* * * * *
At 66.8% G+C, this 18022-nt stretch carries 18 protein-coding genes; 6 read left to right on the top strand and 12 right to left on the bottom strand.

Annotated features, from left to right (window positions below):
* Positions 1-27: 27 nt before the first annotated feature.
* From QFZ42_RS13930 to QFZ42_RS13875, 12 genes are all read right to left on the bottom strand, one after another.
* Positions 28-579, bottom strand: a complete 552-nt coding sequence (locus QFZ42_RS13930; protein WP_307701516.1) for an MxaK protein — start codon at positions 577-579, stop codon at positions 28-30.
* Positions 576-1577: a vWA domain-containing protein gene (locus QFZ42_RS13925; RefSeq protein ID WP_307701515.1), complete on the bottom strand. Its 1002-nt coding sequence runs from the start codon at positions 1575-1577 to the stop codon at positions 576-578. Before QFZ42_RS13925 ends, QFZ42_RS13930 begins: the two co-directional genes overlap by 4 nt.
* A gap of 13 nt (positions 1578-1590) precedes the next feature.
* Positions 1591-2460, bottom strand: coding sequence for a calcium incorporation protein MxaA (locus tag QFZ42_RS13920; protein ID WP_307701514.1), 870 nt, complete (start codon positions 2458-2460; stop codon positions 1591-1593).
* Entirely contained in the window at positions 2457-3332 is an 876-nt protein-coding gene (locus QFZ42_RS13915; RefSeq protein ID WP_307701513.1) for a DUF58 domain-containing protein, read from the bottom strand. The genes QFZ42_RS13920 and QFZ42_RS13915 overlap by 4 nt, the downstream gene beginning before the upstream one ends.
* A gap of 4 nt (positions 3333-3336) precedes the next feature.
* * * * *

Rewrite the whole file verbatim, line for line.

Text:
At 66.8% G+C, this 18022-nt stretch carries 18 protein-coding genes; 6 read left to right on the top strand and 12 right to left on the bottom strand.

Annotated features, from left to right (window positions below):
* Positions 1-27: 27 nt before the first annotated feature.
* From QFZ42_RS13930 to QFZ42_RS13875, 12 genes are all read right to left on the bottom strand, one after another.
* Positions 28-579, bottom strand: a complete 552-nt coding sequence (locus QFZ42_RS13930; protein WP_307701516.1) for an MxaK protein — start codon at positions 577-579, stop codon at positions 28-30.
* Positions 576-1577: a vWA domain-containing protein gene (locus QFZ42_RS13925; RefSeq protein ID WP_307701515.1), complete on the bottom strand. Its 1002-nt coding sequence runs from the start codon at positions 1575-1577 to the stop codon at positions 576-578. Before QFZ42_RS13925 ends, QFZ42_RS13930 begins: the two co-directional genes overlap by 4 nt.
* A gap of 13 nt (positions 1578-1590) precedes the next feature.
* Positions 1591-2460, bottom strand: coding sequence for a calcium incorporation protein MxaA (locus tag QFZ42_RS13920; protein ID WP_307701514.1), 870 nt, complete (start codon positions 2458-2460; stop codon positions 1591-1593).
* Entirely contained in the window at positions 2457-3332 is an 876-nt protein-coding gene (locus QFZ42_RS13915; RefSeq protein ID WP_307701513.1) for a DUF58 domain-containing protein, read from the bottom strand. The genes QFZ42_RS13920 and QFZ42_RS13915 overlap by 4 nt, the downstream gene beginning before the upstream one ends.
* A gap of 4 nt (positions 3333-3336) precedes the next feature.